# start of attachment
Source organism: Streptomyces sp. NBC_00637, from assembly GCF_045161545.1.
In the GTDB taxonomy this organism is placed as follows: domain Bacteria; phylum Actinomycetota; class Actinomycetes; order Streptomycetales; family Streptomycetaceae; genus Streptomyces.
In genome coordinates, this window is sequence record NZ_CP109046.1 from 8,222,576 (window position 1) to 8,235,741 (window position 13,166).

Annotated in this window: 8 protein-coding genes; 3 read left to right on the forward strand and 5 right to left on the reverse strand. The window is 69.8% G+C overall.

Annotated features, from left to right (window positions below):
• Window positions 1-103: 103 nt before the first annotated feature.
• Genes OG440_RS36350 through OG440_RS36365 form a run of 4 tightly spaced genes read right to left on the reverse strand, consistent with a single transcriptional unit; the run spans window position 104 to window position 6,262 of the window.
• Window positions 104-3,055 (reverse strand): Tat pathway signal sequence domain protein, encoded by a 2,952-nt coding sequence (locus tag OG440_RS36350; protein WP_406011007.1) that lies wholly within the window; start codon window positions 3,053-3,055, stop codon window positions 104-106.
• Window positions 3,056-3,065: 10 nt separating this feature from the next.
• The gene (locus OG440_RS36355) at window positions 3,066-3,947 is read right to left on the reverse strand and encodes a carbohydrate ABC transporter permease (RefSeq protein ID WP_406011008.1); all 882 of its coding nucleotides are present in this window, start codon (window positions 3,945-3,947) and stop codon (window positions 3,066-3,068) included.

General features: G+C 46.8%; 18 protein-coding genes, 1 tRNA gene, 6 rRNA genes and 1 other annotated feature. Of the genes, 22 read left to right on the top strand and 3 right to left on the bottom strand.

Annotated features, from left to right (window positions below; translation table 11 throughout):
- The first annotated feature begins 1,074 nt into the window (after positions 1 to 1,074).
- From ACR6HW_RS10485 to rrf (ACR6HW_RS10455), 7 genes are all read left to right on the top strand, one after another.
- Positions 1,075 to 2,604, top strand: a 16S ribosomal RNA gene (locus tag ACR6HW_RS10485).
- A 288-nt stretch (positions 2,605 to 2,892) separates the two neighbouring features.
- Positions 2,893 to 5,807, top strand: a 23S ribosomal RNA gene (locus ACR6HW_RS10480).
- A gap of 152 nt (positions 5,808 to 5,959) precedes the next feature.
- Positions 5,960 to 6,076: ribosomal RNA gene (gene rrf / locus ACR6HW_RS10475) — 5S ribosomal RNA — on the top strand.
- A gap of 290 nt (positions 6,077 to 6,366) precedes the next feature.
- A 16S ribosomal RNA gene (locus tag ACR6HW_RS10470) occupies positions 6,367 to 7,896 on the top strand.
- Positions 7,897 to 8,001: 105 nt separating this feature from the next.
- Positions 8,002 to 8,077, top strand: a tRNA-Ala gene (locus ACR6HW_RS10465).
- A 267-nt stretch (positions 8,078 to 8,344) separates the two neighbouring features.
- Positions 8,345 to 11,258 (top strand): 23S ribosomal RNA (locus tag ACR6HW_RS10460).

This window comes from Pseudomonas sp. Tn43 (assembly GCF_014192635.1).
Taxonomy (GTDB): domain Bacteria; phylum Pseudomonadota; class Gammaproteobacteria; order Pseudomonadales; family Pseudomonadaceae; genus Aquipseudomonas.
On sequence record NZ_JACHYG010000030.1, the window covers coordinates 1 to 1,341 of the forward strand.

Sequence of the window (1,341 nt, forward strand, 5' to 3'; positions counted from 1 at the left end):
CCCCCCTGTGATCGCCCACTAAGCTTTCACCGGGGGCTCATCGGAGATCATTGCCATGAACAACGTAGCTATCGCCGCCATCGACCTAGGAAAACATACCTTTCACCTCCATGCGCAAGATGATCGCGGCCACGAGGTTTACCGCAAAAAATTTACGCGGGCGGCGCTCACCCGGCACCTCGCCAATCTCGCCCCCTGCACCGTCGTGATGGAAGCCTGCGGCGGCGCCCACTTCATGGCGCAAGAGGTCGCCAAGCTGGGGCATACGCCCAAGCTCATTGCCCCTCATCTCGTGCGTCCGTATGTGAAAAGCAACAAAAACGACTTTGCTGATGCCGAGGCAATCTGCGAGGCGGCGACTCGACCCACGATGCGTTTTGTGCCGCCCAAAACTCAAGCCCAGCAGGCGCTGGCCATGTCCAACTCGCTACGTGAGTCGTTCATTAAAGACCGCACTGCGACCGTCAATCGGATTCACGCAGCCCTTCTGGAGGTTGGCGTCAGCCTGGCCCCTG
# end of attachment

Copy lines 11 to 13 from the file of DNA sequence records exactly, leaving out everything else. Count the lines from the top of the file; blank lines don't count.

General features: G+C 46.8%; 18 protein-coding genes, 1 tRNA gene, 6 rRNA genes and 1 other annotated feature. Of the genes, 22 read left to right on the top strand and 3 right to left on the bottom strand.

Annotated features, from left to right (window positions below; translation table 11 throughout):
- The first annotated feature begins 1,074 nt into the window (after positions 1 to 1,074).